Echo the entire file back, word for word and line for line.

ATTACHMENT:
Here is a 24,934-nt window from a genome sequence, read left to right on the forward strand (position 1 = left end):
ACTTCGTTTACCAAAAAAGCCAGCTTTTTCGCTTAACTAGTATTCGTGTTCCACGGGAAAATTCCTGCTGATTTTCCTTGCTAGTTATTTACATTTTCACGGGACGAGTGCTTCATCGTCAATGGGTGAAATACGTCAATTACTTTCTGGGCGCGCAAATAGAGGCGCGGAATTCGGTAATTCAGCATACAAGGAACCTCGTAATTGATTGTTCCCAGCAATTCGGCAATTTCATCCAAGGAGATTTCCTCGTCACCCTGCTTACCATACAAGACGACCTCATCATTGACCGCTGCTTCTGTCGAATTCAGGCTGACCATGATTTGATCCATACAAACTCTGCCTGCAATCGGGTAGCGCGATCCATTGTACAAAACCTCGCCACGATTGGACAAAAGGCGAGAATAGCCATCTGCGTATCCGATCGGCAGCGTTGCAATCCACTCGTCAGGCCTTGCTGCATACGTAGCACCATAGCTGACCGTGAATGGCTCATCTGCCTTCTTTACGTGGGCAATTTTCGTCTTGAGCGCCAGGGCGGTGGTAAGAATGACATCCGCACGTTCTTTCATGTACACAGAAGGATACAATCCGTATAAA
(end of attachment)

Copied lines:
Here is a 24,934-nt window from a genome sequence, read left to right on the forward strand (position 1 = left end):
ACTTCGTTTACCAAAAAAGCCAGCTTTTTCGCTTAACTAGTATTCGTGTTCCACGGGAAAATTCCTGCTGATTTTCCTTGCTAGTTATTTACATTTTCACGGGACGAGTGCTTCATCGTCAATGGGTGAAATACGTCAATTACTTTCTGGGCGCGCAAATAGAGGCGCGGAATTCGGTAATTCAGCATACAAGGAACCTCGTAATTGATTGTTCCCAGCAATTCGGCAATTTCATCCAAGGAGATTTCCTCGTCACCCTGCTTACCATACAAGACGACCTCATCATTGACCGCTGCTTCTGTCGAATTCAGGCTGACCATGATTTGATCCATACAAACTCTGCCTGCAATCGGGTAGCGCGATCCATTGTACAAAACCTCGCCACGATTGGACAAAAGGCGAGAATAGCCATCTGCGTATCCGATCGGCAGCGTTGCAATCCACTCGTCAGGCCTTGCTGCATACGTAGCACCATAGCTGACCGTGAATGGCTCATCTGCCTTCTTTACGTGGGCAATTTTCGTCTTGAGCGCCAGGGCGGTGGTAAGAATGACATCCGCACGTTCTTTCATGTACACAGAAGGATACAATCCGTATAAA